Adds Diesel: "In C2, we will go to the Underverse; it will be rated R, and Riddick will interact with new Elementals. Not air Elementals – but with fire, water. And then it will come full circle with C3, when he must return to Furion, and you will hopefully have Sophie Marceau saying to Judi Dench: "We did not save him to rescue your world." Sorry…"

For the moment, however, Diesel is keeping himself busy with another labour of love project, in the form of Hannibal, which will see him portraying the legendary historical figure.

"I started elephant training two years ago, believe it or not, and I started riding elephants two years ago," he reveals, excitedly. "Timbo is his name; the largest African elephant in north America, and David Franzoni, who wrote Gladiator, has written Hannibal.

"I’m going to Malta to location scout, because there are Venetian temples that still exist there, that were there during the Carthaginian rule.

"So yes, the film I’m most passionate about is Hannibal the Conqueror. It’s a story about this 3rd Century BC Carthaginian general who proved that by uniting people of no common language, culture or religion, you could defeat tyranny.

"Of course, if you don’t know, he was a Carthaginian general, 200-years before the birth of Christ, and, ultimately, his city, Carthage, which was the London of antiquity in ancient history, was destroyed in the first documented account of genocide, raised to the ground. I could go on for ever, so just stop me…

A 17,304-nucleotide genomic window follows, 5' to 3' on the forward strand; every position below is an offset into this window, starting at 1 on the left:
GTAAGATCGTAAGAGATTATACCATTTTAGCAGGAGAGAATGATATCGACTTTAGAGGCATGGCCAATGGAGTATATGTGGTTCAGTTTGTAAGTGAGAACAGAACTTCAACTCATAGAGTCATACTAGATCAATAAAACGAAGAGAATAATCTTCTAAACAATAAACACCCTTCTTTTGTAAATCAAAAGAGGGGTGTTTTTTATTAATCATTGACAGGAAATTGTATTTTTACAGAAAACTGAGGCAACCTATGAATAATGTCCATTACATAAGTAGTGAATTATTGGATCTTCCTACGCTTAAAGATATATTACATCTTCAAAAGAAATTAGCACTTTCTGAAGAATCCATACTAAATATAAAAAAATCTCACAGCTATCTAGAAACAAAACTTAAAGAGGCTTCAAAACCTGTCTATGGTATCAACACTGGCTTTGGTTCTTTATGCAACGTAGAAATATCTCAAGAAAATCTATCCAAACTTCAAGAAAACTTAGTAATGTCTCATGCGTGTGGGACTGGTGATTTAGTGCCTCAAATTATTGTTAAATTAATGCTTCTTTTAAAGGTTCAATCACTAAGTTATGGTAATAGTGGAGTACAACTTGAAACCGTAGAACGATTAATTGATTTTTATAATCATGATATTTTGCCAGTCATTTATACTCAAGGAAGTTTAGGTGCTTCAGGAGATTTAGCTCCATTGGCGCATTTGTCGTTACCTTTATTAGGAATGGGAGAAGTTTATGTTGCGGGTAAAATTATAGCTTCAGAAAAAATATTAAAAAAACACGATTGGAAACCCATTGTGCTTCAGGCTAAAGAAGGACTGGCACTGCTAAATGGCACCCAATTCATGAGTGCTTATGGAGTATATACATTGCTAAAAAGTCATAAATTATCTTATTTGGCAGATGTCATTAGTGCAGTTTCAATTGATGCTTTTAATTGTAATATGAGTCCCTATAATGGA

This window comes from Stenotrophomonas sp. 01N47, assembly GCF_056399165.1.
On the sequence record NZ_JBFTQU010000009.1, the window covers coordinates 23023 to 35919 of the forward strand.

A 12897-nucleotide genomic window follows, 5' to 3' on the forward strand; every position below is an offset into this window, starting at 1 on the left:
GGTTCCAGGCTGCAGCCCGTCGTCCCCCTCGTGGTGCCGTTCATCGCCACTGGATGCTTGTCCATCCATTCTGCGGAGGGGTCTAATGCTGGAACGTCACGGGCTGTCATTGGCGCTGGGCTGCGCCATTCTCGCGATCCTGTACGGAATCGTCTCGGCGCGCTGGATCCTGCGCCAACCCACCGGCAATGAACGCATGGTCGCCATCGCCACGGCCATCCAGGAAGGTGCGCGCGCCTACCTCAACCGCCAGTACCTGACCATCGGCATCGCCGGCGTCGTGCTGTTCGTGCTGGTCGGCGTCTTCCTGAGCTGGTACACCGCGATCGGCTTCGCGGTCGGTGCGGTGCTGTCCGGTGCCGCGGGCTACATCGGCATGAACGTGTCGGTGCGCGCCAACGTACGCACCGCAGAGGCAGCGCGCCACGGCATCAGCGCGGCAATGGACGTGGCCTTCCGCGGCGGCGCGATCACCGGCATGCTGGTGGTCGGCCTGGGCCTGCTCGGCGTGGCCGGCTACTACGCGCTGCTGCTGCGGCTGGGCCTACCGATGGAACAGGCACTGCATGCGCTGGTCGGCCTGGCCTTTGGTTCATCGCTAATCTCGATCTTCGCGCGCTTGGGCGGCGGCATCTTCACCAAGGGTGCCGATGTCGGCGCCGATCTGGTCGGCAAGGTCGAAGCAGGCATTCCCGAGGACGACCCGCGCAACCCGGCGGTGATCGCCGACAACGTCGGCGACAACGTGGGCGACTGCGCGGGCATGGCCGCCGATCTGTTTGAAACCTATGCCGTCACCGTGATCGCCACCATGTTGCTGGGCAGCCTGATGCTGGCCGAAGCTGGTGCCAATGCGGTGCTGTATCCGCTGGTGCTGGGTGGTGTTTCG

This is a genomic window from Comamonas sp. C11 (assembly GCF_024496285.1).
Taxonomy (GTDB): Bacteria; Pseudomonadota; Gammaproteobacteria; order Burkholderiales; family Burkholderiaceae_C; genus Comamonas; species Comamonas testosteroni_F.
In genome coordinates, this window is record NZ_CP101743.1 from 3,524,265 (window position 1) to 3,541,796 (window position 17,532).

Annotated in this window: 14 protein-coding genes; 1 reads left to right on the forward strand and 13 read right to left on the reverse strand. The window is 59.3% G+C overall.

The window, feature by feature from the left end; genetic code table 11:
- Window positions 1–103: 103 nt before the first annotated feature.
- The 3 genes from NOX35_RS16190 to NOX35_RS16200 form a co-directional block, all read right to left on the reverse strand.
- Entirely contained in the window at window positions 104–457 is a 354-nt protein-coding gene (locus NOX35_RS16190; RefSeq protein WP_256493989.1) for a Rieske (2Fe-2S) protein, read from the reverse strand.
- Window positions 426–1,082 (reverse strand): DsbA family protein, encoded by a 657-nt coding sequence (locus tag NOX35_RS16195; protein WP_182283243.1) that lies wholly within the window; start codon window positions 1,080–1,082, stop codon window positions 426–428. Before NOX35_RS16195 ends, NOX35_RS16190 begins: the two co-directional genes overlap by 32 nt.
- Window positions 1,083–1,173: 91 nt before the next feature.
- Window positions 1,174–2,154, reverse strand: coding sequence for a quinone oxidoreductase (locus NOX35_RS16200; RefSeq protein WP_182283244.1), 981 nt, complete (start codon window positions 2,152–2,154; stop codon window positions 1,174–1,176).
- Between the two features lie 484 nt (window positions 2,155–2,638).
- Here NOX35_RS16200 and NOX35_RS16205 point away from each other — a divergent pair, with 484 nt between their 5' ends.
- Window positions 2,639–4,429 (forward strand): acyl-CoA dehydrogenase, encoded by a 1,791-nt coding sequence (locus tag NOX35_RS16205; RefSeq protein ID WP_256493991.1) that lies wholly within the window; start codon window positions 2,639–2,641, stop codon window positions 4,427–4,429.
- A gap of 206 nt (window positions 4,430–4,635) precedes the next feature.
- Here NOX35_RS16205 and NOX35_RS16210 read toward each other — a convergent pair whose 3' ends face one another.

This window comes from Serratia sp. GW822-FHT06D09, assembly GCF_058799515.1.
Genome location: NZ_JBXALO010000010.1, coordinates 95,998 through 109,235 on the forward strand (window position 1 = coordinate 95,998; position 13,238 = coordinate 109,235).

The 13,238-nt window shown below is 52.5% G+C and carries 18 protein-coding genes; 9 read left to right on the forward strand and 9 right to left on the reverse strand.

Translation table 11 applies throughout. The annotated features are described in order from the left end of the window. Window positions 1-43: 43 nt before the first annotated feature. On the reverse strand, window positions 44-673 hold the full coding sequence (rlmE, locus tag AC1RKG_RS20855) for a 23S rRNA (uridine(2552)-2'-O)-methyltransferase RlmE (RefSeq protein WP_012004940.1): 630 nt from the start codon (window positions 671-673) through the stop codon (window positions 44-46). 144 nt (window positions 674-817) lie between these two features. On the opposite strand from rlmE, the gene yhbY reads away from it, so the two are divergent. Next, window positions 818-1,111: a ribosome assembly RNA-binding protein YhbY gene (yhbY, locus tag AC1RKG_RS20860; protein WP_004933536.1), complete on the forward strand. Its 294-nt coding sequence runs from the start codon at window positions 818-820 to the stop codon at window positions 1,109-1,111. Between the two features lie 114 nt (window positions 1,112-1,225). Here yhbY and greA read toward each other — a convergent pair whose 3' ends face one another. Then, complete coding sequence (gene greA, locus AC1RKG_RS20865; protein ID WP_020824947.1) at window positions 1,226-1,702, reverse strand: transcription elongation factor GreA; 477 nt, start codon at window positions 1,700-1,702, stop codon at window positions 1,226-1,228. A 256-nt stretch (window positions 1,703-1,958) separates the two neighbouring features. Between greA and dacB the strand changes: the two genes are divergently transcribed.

"I guess the therapy I subscribe to is thinking about what I’m going to do next. I don’t know if it’s a fault or an asset, but I don’t think about where I’m at, I always think about what I’d like to do.

"There’s always an outstanding dream, so in this case, it’s Hannibal the Conqueror. For five years, it was The Chronicles of Riddick. So when I was on Pitch Plack, in Cooper Pedy, in the outback of Australia, I was thinking, wow, wouldn’t it be cool if we were able to follow Riddick off of this planet and, through his eyes, be introduced to a world and a mythology that governs that universe.

"And now that I’ve been able to satisfy that, for the past couple of years I’ve been thinking: ‘I can’t wait to tell this Hannibal story’."

In spite of his feelings for Hannibal, however, it is clear that Riddick still commands a special place in his heart, and he has no regrets about persisting with the franchise, and dropping out of other potential money-spinners, such as xXx and The Fast and the Furious (both of which have spawned sequels).

"I never was too keen on doing a sequel in a reactionary way, just because the movie was a financial hit, as opposed to Pitch Black, which was a cult film," he added.

"So, I guess I just gravitated to the Riddick character, and the possibilities of the Universe, more so than just revisiting a franchise because it was successful."

It is because of this enthusiasm, and loyalty, that you hope (even against your better judgement) that he might just be allowed to see his dream through - although only time will tell.